4.3.1. Example of using barriers

Consider the case where you have two cores, A and B, and two addresses in Normal memory (Addr1 and Addr2) held in core registers. Each core executes two instructions, as shown in Example 4.3:

Example 4.3. Code example showing memory ordering issues

Core A:

STR R0, [Addr1]
LDR R1, [Addr2]
Core B:

STR R2, [Addr2]
LDR R3, [Addr1]

There is no ordering requirement. The transactions might occur in different orders. The addresses Addr1 and Addr2 are independent. There is no requirement on either core to execute the load and store in the order written in the program, or to care about the activity of the other core.

There are four possible legal outcomes of this piece of code:

If you involve a third core C, there is no requirement that it observes either of the stores in the same order as either of the other cores. It is possible for both A and B to see an old value in Addr1 and Addr2, but for C to see the new values.

Consider the case where the code on B looks for a flag set by A and then reads data from A. You might have code similar to that in Example 4.4:

Example 4.4. Possible ordering hazard with postbox

Core A:

STR R0, [Msg]       @ write some new data into postbox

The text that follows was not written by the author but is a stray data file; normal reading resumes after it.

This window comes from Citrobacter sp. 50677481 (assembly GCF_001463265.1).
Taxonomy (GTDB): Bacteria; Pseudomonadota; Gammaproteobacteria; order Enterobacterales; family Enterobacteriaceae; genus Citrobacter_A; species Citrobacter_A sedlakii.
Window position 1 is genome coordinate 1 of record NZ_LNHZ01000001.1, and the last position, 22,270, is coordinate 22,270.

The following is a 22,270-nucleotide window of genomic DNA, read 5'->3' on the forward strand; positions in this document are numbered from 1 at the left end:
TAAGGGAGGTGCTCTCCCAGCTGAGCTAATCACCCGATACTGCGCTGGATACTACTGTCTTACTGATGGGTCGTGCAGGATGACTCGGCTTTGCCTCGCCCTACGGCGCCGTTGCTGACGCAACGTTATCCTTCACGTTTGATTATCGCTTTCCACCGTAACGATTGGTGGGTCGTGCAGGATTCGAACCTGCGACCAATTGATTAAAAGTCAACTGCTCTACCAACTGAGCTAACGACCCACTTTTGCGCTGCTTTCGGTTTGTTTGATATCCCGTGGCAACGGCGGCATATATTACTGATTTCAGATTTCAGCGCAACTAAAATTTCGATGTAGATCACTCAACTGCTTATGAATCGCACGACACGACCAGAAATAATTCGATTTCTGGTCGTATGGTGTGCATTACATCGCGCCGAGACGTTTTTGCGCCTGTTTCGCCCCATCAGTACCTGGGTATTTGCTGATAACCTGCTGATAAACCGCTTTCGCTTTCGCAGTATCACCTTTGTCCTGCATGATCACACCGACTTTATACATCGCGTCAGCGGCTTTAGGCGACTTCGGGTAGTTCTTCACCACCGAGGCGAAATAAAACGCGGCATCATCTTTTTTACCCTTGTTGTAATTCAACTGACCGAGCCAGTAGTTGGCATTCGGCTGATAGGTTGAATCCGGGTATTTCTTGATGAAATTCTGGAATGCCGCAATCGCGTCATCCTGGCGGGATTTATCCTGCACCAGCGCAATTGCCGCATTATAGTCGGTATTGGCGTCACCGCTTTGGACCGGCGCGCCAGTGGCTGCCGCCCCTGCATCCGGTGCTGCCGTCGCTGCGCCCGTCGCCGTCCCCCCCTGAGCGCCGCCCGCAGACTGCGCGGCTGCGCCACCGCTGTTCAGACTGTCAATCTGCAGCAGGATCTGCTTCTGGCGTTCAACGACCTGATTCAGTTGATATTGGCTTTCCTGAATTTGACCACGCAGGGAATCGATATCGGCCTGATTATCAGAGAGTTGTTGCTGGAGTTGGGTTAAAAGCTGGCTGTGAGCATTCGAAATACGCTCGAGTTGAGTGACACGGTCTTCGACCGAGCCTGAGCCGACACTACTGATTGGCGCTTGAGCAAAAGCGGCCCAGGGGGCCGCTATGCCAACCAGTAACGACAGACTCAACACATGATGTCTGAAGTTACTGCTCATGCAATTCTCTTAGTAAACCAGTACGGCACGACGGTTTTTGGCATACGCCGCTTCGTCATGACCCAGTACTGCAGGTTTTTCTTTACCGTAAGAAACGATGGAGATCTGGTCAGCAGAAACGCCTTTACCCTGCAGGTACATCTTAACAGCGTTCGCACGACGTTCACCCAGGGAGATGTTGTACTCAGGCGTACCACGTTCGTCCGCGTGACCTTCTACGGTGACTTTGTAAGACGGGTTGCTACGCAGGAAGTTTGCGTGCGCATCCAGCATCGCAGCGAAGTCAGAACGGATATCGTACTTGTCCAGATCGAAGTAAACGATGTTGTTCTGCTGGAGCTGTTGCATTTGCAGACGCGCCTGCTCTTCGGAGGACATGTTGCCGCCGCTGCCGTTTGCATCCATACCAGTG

STR R1, [Flag]      @ new data is ready to read
Core B:

Poll_loop:
      LDR R1, [Flag]
      CMP R1,#0     @ is the flag set yet?
      BEQ Poll_loop
      LDR R0, [Msg] @ read new data. 

This program might not behave in an expected way. It is possible that core B performs the read from [Msg] before the read from [Flag]. This is normal for weakly-ordered memory. The core has no knowledge of a possible dependency between the two.

You must explicitly enforce the dependency by inserting a memory barrier. In this example, you actually require two memory barriers.

Core A requires a DMB between the two store operations, to ensure that they occur in the order you originally specified.

Core B requires a DMB before the LDR R0, [Msg], to ensure that the message is read-only after the flag is set.

You can rewrite the code as Example 4.5.

Example 4.5. Using barriers to ensure the correct order for postbox

Core A:

STR R0, [Msg]       @ write some new data into postbox
DMB
STR R1, [Flag]      @ new data is ready to read
Core B:

Poll_loop:
      LDR R1, [Flag]
      CMP R1,#0     @ is the flag set yet?
      BEQ Poll_loop
      DMB
      LDR R0, [Msg] @ read new data. 

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